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The economics of 400G Ethernet

By Val Oliva, Blog Contributor

400G, anyone? Too much speed. Too expensive. Something I do NOT need.

Those are a few comments I hear when I ask customers about their 400G needs.

Let's face it, 400G (as Ethernet) is a lot. But there are compelling economics around 400G.

Table 1 shows the benefits of using 400G switches compared to 25G switches.

Let's look more closely at each row of the table:

(A) Comparing the list prices, a 25G switch (48p 25G with 8p 100G) is $47K, while a 400G switch (32p 400G) is $120K.

(B) However, a 25G switch only supports up to forty eight (48) 25G servers, while a whooping one hundred twenty eight (128) 25G servers with a 400G switch. That’s roughly 3 times more 25G servers!

(C) For top-of-rack performance, the server to uplink performance is 1:2. Meaning, there is no oversubscription because of 2x more bandwidth for servers when using a 400G switch.

(D) For enterprises building on-prem data centers, a 400G switch allows for more VMs than a 25G switch. For example, if you have 100 VMs per server, a 25G switch allows only 4,800 VMs, while a 400G switch allow up to 12,800 VMs. That’s roughly 3 times more VMs per switch!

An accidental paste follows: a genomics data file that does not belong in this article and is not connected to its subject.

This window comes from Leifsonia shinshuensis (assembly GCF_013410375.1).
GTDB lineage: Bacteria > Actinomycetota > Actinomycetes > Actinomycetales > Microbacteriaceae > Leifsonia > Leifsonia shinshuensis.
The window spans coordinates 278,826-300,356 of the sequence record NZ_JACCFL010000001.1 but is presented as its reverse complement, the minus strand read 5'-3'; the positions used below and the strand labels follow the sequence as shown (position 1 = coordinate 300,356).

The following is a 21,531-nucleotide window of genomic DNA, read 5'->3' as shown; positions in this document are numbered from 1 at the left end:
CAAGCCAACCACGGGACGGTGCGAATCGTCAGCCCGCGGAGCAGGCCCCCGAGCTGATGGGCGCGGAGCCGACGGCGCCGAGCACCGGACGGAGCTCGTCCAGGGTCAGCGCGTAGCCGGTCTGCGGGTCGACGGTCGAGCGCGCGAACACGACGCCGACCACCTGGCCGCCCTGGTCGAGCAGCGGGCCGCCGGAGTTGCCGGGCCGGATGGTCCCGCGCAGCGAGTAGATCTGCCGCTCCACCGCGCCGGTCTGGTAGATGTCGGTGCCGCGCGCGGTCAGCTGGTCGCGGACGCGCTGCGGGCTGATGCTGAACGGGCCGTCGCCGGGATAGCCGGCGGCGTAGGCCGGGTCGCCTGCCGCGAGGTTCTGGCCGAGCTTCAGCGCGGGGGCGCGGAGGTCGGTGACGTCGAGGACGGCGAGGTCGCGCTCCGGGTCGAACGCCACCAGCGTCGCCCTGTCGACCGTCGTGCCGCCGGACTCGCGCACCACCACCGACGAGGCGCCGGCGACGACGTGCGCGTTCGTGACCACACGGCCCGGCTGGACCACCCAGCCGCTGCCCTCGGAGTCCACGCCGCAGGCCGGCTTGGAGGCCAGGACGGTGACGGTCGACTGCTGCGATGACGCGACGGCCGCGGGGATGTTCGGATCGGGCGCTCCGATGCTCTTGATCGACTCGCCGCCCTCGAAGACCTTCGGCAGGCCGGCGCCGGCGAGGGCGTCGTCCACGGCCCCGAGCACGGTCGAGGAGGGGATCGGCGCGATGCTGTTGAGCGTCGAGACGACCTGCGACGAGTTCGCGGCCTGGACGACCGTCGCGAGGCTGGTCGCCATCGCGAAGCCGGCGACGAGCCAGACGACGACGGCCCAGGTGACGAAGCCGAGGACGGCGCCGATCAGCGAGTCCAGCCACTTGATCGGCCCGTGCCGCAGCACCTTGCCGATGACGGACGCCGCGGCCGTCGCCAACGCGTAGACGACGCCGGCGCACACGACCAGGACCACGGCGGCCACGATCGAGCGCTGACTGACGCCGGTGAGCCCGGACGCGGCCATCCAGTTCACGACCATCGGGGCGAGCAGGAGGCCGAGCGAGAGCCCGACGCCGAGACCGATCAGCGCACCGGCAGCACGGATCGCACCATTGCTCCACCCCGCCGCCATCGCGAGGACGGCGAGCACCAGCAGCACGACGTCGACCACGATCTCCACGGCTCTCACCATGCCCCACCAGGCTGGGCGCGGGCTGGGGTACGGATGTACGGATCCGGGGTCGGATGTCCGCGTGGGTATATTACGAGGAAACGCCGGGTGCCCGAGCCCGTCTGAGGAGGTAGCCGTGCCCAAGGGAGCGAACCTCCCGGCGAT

(E) For cloud and IT service providers, more VMs mean more revenue. Assuming an average selling price (ASP) of $1,033 per VM, the revenue is only $5M for a 25G switch (think “less servers, less, VMs, less revenue”). While $13M when using a 400G switch. That’s a potential of 167% more revenue per switch!

The table does not show the cost to build the spine infrastructure, which will be less when using a 400G switch when compared to a 25G switch. Why? A spine fabric for a ToR using a 25G switch costs more (think “3,000 servers/48”) to support 3,000 servers compared to a spine infrastructure for a 400G switch (think “3,000 servers/128”).

Lastly, building a network infrastructure requires considering network growth. A 25G switch stops at 25G. While a 400G switch supports 25G (8 way breakouts using 400G), 100G (4 way breakout using 400G), 200G (2 way breakout using 400G), and obviously, 400G. That’s 4 Ethernet speeds for a 400G!

Clearly, 400G brings more savings for enterprises and more profit for service providers. The raw power of 400G is not just speed (although 400G is 16x faster than 25G). 400G also brings higher network performance and a much lower latency.

More importantly, the economics of 400G is also about maximizing resources to support growth, greater savings, and higher revenue.

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